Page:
According to a commenter over at Toasted Cheese:
There’s a line in the movie, Norma Rae, where the character played by Sally Field is talking to the union organizer as he is unpacking his things in a motel room. She says, “Why do you have so many books?” He answers, “Because I have an unnatural fear of being somewhere without something to read.”
Guilty as charged. I must have a book or magazine or something to read with me at all times. The idea of sitting somewhere without reading material terrifies me. How would I fill the time? What would I think about? What would I do? Sitting at the doctor’s office, waiting for the doctor, I simply cannot just sit there and wait. I would go crazy with boredom, my mind would be filled with this and with that. I’d start obsessing about things going on at work or at home. Ah, but, give me a book or a magazine and I’m OK.
I had a doctor’s appointment this afternoon and forgot to bring my current reading material with me. Fortunately, I have a stack of books on the window sill in my office. There I found The Things They Carried by Tim O’Brien, a collection of short stories that really tell a larger story. The book is described as a work of fiction, but the stories seem so clearly based on the author’s experiences as a veteran of the Vietnam War that the reader can’t tell what’s true and what’s fiction and that’s part of what makes the stories so real and compelling. There are pieces in this collection that are masterpieces of short fiction.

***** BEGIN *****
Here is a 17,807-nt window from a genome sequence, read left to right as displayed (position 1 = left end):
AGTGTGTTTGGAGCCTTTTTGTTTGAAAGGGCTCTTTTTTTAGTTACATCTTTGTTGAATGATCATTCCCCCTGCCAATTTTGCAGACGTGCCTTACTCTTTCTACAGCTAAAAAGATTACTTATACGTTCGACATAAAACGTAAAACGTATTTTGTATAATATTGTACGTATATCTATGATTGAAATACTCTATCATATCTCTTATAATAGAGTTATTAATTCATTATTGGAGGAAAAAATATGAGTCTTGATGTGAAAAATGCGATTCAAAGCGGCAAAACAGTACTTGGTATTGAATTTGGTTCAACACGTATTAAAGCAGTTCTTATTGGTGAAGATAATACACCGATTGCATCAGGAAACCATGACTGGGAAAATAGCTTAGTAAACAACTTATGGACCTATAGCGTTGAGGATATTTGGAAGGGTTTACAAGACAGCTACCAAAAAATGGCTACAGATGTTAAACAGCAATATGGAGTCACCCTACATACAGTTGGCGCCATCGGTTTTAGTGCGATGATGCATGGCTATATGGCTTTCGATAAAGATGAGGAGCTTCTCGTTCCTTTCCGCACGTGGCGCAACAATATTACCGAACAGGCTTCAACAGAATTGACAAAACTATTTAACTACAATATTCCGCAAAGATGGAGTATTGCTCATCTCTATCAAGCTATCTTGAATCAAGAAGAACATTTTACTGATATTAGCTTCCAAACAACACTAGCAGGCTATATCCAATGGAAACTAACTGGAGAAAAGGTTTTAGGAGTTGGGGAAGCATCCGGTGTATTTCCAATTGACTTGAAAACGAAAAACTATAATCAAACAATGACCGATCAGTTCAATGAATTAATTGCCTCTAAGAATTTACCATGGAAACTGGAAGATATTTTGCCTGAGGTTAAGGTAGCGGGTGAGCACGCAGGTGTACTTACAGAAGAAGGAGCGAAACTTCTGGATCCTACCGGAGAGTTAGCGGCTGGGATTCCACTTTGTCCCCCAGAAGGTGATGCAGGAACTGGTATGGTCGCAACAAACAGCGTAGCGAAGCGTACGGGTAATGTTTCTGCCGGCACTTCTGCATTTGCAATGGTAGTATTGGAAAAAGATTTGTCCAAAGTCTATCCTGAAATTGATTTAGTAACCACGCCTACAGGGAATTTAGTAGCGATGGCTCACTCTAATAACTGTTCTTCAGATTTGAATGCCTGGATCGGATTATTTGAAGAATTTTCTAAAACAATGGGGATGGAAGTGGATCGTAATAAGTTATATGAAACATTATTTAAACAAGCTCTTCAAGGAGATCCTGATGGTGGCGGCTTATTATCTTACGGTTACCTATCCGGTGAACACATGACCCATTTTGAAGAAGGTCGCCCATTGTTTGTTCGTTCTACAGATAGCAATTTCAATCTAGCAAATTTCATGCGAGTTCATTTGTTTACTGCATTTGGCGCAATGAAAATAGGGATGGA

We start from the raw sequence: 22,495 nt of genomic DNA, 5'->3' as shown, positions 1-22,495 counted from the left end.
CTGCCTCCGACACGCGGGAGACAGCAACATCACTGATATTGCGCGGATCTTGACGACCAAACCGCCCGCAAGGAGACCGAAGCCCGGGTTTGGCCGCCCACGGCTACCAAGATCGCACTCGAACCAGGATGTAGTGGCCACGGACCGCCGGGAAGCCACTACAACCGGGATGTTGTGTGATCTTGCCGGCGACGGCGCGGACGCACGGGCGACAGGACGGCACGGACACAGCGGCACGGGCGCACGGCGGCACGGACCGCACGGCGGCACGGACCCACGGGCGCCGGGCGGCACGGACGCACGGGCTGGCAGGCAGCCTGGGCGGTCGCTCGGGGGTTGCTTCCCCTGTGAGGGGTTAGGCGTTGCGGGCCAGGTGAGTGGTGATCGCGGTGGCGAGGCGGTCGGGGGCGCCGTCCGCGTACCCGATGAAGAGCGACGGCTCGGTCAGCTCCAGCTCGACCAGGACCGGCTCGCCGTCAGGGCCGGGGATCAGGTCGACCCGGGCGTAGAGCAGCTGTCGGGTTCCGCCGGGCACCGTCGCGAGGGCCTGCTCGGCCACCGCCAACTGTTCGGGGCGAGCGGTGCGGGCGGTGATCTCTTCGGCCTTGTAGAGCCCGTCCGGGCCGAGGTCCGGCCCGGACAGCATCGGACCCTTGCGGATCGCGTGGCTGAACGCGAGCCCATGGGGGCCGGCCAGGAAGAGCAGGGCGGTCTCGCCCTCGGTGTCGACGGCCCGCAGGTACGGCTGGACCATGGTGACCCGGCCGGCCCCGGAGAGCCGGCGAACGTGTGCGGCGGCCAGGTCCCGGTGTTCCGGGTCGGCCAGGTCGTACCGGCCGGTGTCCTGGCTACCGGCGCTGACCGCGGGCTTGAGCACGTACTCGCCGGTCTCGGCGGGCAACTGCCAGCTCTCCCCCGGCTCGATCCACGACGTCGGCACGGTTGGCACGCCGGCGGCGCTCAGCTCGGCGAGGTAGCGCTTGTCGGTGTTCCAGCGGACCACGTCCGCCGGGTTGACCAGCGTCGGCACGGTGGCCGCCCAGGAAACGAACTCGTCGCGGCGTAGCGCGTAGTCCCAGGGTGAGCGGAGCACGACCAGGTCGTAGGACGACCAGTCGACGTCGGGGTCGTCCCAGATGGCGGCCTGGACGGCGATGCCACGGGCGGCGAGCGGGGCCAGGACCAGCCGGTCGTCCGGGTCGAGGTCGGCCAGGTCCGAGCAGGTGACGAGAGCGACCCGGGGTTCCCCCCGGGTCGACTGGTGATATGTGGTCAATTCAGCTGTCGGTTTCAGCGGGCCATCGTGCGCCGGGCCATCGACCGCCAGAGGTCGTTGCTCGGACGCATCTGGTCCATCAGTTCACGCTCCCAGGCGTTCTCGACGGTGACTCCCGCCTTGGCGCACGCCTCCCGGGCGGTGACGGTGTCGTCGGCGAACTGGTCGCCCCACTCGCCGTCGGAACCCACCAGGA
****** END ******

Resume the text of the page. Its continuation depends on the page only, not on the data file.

I took the book with me and took a trip down memory lane. I no longer remember exactly when I read the book the first time, but I think it was in 2006 or 2007. What I remember exactly is how blown away I was by the very first story. The title story. The Things They Carried. It is pretty simply the best piece of short fiction I will ever read. It is about the things soldiers carried with them — both physical and non-physical. Here is one long, uninterrupted paragraph from the story that gives you a peek at O’Brien’s talent: